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Is a “radically different” proposal from the players on the way?

Oct 15, 2012, 11:45 AM EST

Fehr and players

For all the talk the NHL and NHLPA have engaged in since the CBA expired a month ago on Sept. 15, not one side has submitted a new proposal for the other to consider.

Will this be the week we see some concrete movement on the core economic issues? The two sides are set to meet Tuesday in Toronto, so it’s possible. The “Big Four” — Gary Bettman, Bill Daly, Donald Fehr and Steve Fehr — will reportedly be in attendance.

TSN’s Darren Dreger is “hearing about a radically different” proposal that the players are working on. But how “radically different” we’re left to wonder. (Luxury tax?)

The last proposal — from the the league, on Sept. 12 — called for players to receive 49 percent of hockey-related revenue in Year 1 of the agreement, 48 percent in Year 2, and 47 percent in the remaining four years.

The players, having just earned 57 percent of the revenue under the last CBA, were predictably unimpressed. In fact, any scenario that results in less money going to the players in Year 1 of the agreement, they’ve said they won’t accept.

Thus the main sticking point of the disagreement, since the owners want an immediate reduction in said money.

  1. redwingsfan999 - Oct 15, 2012 at 12:00 PM

    Just make a deal how hard can it be, they all make more than the average American anyway

  2. bcsteele - Oct 15, 2012 at 12:23 PM

    Like many fans, until I see a deal done…I could really care less.

    I will say this much: I do feel like both sides realize they are losing the PR battle now because the fans are really just pissed that we’re not playing hockey. Which really, instead of making money the issue it always seems to be, is what the players and owners need to focus on. At the end of the day you can preach to “we the fans” all day about how your right and it will work for as long as there’s hockey happening. Seeing as there’s no hockey we really don’t care and you should get over yourselves and get this deal done.

    Afterall, I feel I should have a say (even though we clearly don’t) in your new CBA considering the money involved…IS WHAT I SPEND ON IT.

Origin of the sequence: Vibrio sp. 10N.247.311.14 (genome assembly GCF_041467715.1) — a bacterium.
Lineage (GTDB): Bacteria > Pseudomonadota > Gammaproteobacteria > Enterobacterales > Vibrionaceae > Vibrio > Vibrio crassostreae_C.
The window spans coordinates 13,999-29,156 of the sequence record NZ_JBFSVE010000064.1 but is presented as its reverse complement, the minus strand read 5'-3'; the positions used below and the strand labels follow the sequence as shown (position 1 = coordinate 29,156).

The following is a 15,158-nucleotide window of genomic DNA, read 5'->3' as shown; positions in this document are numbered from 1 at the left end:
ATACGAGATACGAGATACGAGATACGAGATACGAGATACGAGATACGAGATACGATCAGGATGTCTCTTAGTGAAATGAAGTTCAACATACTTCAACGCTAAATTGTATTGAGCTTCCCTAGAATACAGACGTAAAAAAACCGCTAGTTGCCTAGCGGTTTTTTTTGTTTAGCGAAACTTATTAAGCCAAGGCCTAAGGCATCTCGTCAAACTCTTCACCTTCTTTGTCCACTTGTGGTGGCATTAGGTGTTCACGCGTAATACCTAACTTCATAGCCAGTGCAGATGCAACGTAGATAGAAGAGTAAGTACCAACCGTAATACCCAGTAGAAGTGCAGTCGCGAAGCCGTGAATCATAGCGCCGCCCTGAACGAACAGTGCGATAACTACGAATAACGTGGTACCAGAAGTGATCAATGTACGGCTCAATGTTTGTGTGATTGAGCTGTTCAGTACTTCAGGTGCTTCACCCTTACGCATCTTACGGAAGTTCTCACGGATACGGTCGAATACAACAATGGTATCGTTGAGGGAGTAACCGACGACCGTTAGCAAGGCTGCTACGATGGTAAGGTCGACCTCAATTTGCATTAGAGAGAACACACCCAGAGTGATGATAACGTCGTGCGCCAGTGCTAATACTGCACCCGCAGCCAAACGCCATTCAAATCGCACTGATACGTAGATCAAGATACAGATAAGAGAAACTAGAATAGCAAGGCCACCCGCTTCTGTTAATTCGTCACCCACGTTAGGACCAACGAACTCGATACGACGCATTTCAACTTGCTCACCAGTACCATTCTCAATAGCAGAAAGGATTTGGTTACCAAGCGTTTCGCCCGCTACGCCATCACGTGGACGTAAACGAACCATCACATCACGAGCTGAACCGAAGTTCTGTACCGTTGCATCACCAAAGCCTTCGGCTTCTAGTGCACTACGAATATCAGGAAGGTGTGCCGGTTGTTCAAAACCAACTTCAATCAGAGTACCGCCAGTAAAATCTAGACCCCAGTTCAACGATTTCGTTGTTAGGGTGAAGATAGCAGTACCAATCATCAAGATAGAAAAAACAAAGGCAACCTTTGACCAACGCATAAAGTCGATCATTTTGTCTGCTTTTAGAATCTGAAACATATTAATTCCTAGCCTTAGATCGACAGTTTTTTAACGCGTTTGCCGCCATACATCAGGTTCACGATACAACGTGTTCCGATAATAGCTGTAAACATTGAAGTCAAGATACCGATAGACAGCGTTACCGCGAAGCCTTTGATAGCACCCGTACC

• lostpuppysyndrome - Oct 15, 2012 at 1:39 PM

      It’s not just fans; local business owners are getting hit too. Wonder if that’s being taken into consideration at all.

  3. jimw81 - Oct 15, 2012 at 12:29 PM

    How radically different can PA proposal be? i still dont see players giving up 17% of HRR. unless they are willing to go down btw 54-50%.

    • hockeydon10 - Oct 16, 2012 at 10:49 AM

      The current PA offer has them starting at 54.3%, then going down from there. I’d be willing to bet they could be swayed to start at 54%, then reduce by 1% each year until 50/50.

      That doesn’t sound unreasonable to me.

  4. ucaneverscorenoughgoals - Oct 15, 2012 at 12:40 PM

    The ranger’s, wings, maple leafs, canadians, blackhawks and even the flyers will spend an extra 15 million dollars to go over the cap by 3 million. If they make it to the second round of the playoffs they will recoup all of that 15 million in two home playoff games.

    Those teams will laugh at a luxury tax.

    Furthermore revenue sharing did nothing to encourage the my own Pittsburgh Pirates to spend more on their payroll. They are still only spending around 50 million so the owners make sure they make a profit. The money they recieved from revenue sharing has simply been used to pay their bills and some has gone into their minor league system. While the money invested in the minor league is a “feel good” investment, their farm system is still second tier and it has been 20 years of below .500 baseball.

    So I think Fehr’s view of the world is a crock of $%!#.

    That being said. 49%, 48% an 47% is ridiculous. If the NHL is able to come close to 50/50 split and eliminate cap circumenting deals. The league is better off.

    • jimw81 - Oct 15, 2012 at 12:45 PM

      look at mlb’s big spenders, how did they do in the playoffs? that’s right, besides yankees, no one made the playoffs.

      • ucaneverscorenoughgoals - Oct 15, 2012 at 12:48 PM

        I’ll qoute another poster named greatminnesotasports mind and repost his post from another article to refute that statement.
        —————————————————-

        “Is it just me or is the Yankees the top payroll in baseball. They are in the ALCS against the Tigers who have the 5th largest payroll. Both teams beat teams with small payrolls.”

        “Giants are in the NLCS with the 8th highest payroll against the Cardinals with the 9th highest payroll. The Rangers also made the playoffs with the 6th highest payroll. 5 of the 10 teams in the post season have the top 10 payrolls.”

        “Meanwhile the lowest 10 payrolls were: Indians, Rockies, Blue Jays, Diamondbacks, Rays, Pirates, Royals, Astros, A’s, and Padres. Only the A’s made the playoffs. 8 of the were .500 or worse, and of those 7 had 89 losses or more.”

        “That is why you need a salary cap my friends and baseball is the worse example of all sports.”

      • Jason Brough - Oct 15, 2012 at 1:36 PM

        The Tigers, Giants and Cardinals each spent over $100 million this year.

    • footballfan - Oct 15, 2012 at 3:42 PM

      I agree that revenue spending will not make owners try to be competitive. Usually it is the opposite. They will still make money no matter what so why waste the cash on a huge payroll!

      I’m not quite sure how you think that the Pirates farm system is below .500. The Indianapolis Indians won their division this year. Actually usually do way better than the big team.